The reference to drowning and submarine life and death was also continued in the film of Hilary Powell entitled “Submergency” (a video piece installed on a monitor enclosed by sandbags).

The film features a lone naked figure moving in and out of a radar screen: tracking and surveillance technology undermining the freedom of the open sea. This is echoed in the soundtrack composed from sonic radar emissions, undersea exploration acoustics, and waves of haunting siren-like music.

Moving back through history to the age of sail led to a piece that plays with the idea of ships into bottles and bottles into ships and the creation of a prototype raft form from collected plastic bottles.

It functioned as a sketch but encapsulated a key preoccupation of the artist and site responsive work in general: recycling and history or the recycling of history.

Researching boat form throughout the ages led to the Chinese “junk.” As the term originated in maritime lingo (in reference to old ropes) this word is apt, as the raw materials were literally junk: discarded bottles.

Just as these are waste from a system, the sail vessels of old also constitute the “fallout’ of history…junk bottles containing images of sailing ships that have also past their “usefulness” in mainstream, military marine operations.

The canal storehouse in which these works were situated has also past its usefulness in terms of its original function or value but this does not mean that new value cannot be placed on it, that it cannot be recycled and transformed into a site of cultural significance.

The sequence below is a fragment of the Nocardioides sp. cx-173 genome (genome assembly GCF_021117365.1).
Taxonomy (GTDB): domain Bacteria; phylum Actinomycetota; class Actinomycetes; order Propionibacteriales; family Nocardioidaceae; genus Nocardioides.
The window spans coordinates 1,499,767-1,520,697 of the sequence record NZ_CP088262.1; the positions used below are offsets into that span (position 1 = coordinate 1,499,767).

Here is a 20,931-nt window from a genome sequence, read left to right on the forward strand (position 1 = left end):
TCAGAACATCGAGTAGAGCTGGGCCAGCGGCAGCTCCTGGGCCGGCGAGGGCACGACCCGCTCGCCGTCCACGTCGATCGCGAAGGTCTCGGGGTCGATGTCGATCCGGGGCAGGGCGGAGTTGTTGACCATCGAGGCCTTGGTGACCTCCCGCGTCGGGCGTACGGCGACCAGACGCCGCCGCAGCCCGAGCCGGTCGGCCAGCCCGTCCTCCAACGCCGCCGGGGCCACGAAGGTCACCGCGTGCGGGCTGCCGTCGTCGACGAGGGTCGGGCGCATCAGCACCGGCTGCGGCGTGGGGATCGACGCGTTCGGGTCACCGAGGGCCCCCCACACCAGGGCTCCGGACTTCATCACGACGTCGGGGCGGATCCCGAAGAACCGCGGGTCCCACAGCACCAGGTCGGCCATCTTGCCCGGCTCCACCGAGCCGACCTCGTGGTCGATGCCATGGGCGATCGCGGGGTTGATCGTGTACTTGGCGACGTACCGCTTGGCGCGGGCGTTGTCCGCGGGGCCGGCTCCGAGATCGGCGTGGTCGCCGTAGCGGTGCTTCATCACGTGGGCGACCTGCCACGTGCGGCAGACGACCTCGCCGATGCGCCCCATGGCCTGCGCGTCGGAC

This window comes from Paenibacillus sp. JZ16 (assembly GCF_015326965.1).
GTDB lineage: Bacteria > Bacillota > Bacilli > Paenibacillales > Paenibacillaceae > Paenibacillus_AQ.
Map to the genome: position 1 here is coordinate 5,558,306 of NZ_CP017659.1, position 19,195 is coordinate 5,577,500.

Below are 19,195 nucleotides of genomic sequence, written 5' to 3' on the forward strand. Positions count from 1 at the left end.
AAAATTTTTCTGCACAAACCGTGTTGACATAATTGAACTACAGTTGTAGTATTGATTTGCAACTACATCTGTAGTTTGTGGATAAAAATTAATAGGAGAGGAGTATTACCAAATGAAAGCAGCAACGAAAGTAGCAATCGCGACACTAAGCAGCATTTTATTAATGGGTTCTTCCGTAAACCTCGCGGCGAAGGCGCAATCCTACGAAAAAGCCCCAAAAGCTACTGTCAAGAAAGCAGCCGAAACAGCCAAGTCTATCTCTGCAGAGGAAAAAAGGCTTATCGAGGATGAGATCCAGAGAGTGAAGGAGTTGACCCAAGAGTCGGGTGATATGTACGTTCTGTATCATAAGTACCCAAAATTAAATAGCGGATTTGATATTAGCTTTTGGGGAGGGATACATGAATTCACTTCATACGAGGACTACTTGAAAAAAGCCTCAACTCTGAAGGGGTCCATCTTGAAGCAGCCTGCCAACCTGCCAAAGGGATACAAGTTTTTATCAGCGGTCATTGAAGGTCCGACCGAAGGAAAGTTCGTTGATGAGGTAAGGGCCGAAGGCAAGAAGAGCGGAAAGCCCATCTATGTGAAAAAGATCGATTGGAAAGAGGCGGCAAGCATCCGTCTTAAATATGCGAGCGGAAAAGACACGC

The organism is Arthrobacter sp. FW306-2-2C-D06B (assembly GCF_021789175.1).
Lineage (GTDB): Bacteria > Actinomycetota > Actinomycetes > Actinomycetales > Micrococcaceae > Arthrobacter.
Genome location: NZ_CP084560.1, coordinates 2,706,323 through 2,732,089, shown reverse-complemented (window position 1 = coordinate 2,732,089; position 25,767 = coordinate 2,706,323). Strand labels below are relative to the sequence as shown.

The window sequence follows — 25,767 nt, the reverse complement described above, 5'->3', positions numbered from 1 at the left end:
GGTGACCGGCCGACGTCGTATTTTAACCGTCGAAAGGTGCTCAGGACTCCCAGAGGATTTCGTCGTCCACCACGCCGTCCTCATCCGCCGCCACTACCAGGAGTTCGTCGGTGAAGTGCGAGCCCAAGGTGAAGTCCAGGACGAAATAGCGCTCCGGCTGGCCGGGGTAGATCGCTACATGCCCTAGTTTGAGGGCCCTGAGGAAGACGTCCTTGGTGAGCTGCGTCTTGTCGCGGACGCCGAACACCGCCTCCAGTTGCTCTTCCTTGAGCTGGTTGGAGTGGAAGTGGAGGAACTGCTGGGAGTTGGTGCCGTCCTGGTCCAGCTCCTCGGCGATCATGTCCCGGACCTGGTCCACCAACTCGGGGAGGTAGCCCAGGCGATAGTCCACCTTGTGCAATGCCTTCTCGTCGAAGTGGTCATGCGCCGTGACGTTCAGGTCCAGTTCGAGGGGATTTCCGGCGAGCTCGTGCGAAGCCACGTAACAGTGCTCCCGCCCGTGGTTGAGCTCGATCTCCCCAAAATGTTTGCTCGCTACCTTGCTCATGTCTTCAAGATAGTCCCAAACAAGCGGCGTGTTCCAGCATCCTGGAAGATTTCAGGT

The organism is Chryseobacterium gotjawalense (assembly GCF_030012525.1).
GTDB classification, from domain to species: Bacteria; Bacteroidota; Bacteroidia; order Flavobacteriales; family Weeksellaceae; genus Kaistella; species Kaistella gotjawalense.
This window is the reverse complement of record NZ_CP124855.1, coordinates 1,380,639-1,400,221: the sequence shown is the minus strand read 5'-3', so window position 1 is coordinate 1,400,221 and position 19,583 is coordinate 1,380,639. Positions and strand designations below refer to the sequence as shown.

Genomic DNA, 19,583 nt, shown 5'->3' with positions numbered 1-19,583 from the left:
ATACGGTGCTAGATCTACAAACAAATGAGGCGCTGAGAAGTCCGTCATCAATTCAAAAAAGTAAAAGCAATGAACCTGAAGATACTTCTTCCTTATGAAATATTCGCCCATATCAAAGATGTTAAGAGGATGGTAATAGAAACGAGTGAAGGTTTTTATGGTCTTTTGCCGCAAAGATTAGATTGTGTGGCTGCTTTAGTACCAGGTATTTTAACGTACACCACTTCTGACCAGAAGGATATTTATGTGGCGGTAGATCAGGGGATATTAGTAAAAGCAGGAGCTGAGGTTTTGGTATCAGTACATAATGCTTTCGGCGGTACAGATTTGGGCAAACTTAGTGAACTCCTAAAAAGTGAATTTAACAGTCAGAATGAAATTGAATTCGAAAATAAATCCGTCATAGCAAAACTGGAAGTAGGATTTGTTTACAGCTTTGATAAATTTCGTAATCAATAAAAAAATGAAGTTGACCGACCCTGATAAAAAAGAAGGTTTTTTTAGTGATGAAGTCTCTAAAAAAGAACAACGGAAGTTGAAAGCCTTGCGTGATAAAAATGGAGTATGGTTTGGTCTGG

The co-curator, Viktor has his own agenda for Kronstadt’s development as a cultural satellite of St. Petersburg.

Aside from Kronstadt residents, visitors (primarily journalists) to the show travelled across the gulf on two buses -imported into an area where speeches were given, anniversary books awarded. We became part of a process we did not understand and would soon be leaving.

But perhaps not – the plans for the area continue with proposals for further international artistic residencies and shows: Works in progress.

Kronstadt possesses a history rich in dramatic events. The aim of this project was the development of another kind of event, the beginning of a new perception in the potential of the derelict through artistic intervention.

This temporary, almost improvised event began this transformative process. Creating an intermediary dynamic space, it can be seen as a turning point of spatial perception, exposing the possibility of the invention of new histories, for a site tired of its past. The future may not be all navy blue, although the color appears on the abandoned buildings of this island fort.